November 21, 1990 |
While the world is focused on the Persian Gulf, and on President Bush, U.S. forces and Saddam Hussein's Iraq, events are occurring in Israel that may bring a better future to the Middle East. This year, Israel expects to take in between 100,000 and 200,000 immigrants from the Soviet Union. And the flow could reach 350,000 next year, says Deputy Prime Minister Moshe Nissim, who is also Minister of Trade and Industry. Indeed, Israel's 4.
December 25, 1990 |
Israel in 1990 received the highest number of immigrants in one year since 1949 and expects new records to be set in 1991, immigration officials said Monday. Approximately 187,000 immigrants, the majority of them Soviet Jews, have arrived in Israel since January, 1990, immigration officials said. Their number is expected to reach 200,000 by Dec. 31, the highest number since 1949--a year after independence--when 239,964 Jews arrived in Israel in a one-year period, officials said.
October 27, 1989 |
During his tour of Nazi death camps in Poland, Aharon Renaan found things much as he expected. He had read about the cramped bunkhouses for Jewish prisoners, the stark horror of the gas chambers and the cruel efficiency of the crematories. Everyone in Israel is educated about these things. Not a few know about them from experience. So what Renaan, a high school principal, saw was nothing new.
March 21, 1988 |
It was a relatively slow day in the maternity ward of the Arab Aliya Hospital here. Two new Israeli-made incubators stood in the hall still partly unpackaged, and several beds were empty. Maliha Debabsiyh, 45, had just given birth to her 11th child, a girl, and a roommate who would identify herself only as Bassema, 29, had had her fifth. But it was clear that the hospital would fall short of its daily average of about 13 births, much less match the hectic night of March 5-6.
CALIFORNIA | LOCAL
September 24, 1987 |
Israel's population rose 1.7% to 4,375,000 in 12 months, the Central Bureau of Statistics said Wednesday. Nearly 18%, or 785,000, are non-Jews. The figures do not include some 1.5 million Palestinian Arab residents of the occupied West Bank and Gaza Strip, which Israel captured from Jordan and Egypt in the 1967 Middle East War. About 12,000 Jewish immigrants arrived in Israel during the period, compared with 9,200 the previous year, the bureau said. No figures were given for emigration.
May 10, 2010 |
When people talk these days about Israel's economy, they use words like booming, resilient, even "miracle." Weaning itself off socialist-influenced policies that once brought 400% inflation and 60% income-tax brackets, Israel's economy is now growing despite the international financial slowdown. Debt is manageable, the currency is strong; Israel's high-tech sector is admired worldwide. But one Israeli economist is warning that beneath Israel's back-patting lurks a hidden peril — fueled by demographic trends and political choices — that could eventually mean an end to the country.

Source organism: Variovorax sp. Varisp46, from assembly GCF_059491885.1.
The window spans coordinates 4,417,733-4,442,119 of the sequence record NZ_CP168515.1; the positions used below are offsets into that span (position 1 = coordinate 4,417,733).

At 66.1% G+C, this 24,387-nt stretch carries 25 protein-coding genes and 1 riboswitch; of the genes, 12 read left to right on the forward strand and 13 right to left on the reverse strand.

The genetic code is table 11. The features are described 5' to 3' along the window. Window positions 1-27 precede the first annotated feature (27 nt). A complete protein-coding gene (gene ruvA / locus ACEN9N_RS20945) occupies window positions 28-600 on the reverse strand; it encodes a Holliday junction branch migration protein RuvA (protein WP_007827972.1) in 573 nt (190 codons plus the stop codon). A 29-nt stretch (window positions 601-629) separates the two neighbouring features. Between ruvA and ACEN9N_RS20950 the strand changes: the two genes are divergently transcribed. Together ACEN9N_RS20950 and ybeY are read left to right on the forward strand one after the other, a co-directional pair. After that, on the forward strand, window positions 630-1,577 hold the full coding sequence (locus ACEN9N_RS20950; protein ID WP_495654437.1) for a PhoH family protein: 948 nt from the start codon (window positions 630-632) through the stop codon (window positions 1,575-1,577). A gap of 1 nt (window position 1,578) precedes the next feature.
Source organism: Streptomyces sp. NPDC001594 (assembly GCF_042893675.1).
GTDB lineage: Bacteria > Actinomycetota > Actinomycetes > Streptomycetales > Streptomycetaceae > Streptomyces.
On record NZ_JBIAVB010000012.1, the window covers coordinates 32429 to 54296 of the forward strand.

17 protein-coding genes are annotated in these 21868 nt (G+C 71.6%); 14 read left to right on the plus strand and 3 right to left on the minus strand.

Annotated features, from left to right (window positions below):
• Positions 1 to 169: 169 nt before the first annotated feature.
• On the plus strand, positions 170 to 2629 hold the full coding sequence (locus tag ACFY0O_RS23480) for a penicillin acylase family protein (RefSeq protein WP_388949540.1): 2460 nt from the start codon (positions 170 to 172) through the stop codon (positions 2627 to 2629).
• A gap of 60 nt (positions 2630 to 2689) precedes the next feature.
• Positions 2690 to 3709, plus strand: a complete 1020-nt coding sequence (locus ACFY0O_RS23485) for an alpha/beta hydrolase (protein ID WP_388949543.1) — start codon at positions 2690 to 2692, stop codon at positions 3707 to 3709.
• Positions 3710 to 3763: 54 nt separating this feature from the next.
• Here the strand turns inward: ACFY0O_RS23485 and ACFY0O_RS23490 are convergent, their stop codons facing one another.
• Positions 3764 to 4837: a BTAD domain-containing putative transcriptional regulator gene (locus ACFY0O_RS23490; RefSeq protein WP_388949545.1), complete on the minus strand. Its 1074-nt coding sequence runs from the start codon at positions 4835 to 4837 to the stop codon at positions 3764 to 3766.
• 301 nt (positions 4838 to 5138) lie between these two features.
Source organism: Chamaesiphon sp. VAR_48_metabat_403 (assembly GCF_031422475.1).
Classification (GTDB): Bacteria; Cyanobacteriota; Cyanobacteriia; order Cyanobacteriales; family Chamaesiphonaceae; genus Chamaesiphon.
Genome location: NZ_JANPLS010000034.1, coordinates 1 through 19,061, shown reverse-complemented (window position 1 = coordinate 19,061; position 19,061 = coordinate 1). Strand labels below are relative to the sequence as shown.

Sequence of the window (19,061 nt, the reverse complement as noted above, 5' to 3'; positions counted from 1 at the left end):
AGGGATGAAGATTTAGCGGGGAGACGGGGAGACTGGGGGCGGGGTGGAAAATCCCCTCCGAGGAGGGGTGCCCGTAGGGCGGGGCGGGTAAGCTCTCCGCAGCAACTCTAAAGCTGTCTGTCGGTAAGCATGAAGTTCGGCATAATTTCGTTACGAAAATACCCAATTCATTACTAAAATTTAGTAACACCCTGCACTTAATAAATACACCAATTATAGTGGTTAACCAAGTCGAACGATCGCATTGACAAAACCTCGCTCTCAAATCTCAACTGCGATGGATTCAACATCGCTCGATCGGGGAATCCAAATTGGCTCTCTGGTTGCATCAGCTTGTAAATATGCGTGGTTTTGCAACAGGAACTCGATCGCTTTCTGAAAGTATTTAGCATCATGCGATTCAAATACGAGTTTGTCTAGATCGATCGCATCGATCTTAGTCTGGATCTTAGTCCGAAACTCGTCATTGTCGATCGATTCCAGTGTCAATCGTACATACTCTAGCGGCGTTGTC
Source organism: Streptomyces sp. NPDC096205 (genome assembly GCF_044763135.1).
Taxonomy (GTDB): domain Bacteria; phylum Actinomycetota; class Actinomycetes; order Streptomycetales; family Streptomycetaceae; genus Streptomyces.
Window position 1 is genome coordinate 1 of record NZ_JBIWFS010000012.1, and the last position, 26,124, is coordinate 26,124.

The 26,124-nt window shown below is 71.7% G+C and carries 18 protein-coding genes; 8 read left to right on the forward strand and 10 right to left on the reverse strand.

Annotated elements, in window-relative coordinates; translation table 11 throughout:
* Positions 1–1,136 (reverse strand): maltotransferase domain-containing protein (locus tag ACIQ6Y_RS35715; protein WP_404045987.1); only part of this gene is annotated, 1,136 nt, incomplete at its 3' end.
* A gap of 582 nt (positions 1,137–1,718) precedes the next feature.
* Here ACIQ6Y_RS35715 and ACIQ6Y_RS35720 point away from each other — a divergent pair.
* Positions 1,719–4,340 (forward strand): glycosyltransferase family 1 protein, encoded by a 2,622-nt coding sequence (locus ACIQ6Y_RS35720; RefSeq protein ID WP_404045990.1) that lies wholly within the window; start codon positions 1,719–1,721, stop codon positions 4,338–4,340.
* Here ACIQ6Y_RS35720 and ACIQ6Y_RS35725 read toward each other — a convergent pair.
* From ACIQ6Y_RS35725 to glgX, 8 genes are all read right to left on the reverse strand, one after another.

November 5, 1986 |
Israel's Jewish majority is gradually shrinking due to a drop in Jewish immigration and a high birthrate among the country's Arab minority, according to a report released by Israel's Statistics Bureau. Israel has long feared that its Jewish population could some day be outstripped by its Arab citizens, who now make up 18% of the population. The report said Israel's population now totals 4.3 million--3.55 million Jews and 760,000 Arabs.
May 28, 2012 |
JERUSALEM — Israeli medical student Mohammad Hijazi seems the ideal candidate to alleviate the country's looming doctor shortage. He graduated first in his high school class, scored in the top 5% of Israel's version of the SAT and rounded out his resume by founding a grass-roots organization that encourages blood donation. Yet for the four years he applied to all five of Israel's medical schools, Hijazi was repeatedly rejected. Officials told him he kept failing the pre-admission personality interview, but the 25-year-old Arab Israeli suspects another reason: He believes that recent changes in the enrollment process are designed to discourage non-Jewish applicants.
April 10, 1985 |
Almost two-thirds of Israel's Jewish population favors a full, immediate military withdrawal from Lebanon, the independent newspaper Maariv said in a poll published Tuesday. It showed that only 1.7% favor staying in Lebanon for the foreseeable future. In January, Maariv said, 22% favored staying or until obtaining peace with Syria or Lebanon. In the new survey, 63.3% of those polled favored a complete withdrawal immediately, 15.3% backed a phased pullout and 16.